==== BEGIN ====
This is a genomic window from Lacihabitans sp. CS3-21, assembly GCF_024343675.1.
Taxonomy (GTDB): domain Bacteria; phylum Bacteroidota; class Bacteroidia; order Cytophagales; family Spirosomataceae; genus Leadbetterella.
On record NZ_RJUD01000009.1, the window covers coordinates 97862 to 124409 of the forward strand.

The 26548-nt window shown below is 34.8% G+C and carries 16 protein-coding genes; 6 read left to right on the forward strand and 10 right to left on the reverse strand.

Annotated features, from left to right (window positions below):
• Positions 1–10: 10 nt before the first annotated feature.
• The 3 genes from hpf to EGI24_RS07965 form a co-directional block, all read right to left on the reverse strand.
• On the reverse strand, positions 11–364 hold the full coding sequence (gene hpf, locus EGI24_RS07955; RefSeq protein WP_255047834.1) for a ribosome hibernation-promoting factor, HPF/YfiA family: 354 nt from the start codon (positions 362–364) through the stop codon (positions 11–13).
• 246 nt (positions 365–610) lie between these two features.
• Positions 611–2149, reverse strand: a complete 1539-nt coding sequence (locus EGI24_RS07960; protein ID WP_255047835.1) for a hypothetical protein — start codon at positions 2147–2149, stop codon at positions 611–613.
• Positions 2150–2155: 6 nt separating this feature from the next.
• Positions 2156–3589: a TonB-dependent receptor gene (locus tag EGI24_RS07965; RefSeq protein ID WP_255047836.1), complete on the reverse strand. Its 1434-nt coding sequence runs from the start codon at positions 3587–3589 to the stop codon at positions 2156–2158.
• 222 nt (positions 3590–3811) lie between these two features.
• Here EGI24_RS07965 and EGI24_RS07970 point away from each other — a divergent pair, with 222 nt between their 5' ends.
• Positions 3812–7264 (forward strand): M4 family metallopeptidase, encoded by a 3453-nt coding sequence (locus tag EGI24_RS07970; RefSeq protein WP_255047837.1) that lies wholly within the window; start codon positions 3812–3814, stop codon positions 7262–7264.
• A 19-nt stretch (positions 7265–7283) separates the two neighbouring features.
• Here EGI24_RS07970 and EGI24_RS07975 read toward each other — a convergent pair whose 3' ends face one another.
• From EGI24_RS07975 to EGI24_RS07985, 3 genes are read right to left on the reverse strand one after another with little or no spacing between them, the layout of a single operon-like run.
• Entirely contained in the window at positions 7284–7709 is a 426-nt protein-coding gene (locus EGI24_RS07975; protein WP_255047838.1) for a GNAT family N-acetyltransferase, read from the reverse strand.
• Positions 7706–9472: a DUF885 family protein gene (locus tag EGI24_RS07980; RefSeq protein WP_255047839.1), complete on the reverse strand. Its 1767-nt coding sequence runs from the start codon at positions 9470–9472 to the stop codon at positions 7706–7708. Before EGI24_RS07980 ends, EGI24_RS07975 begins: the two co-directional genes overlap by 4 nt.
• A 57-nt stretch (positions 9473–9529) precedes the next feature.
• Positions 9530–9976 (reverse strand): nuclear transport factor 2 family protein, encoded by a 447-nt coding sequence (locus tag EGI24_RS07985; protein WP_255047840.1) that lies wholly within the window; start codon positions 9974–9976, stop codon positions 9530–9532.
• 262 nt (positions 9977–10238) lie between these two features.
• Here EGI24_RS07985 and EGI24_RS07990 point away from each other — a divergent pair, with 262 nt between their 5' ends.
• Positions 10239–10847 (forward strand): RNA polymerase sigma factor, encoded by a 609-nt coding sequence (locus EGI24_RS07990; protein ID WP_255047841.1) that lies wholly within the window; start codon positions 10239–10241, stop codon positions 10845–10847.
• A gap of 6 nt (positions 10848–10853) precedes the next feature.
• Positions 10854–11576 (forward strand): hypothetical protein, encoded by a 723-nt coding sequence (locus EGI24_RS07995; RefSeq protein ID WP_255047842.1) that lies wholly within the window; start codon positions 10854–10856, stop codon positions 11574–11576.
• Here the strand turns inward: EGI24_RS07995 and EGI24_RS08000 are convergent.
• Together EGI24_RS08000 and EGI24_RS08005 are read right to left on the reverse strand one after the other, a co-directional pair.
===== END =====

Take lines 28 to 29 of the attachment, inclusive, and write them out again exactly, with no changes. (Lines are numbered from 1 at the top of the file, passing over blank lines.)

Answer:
• Here the strand turns inward: EGI24_RS07995 and EGI24_RS08000 are convergent.
• Together EGI24_RS08000 and EGI24_RS08005 are read right to left on the reverse strand one after the other, a co-directional pair.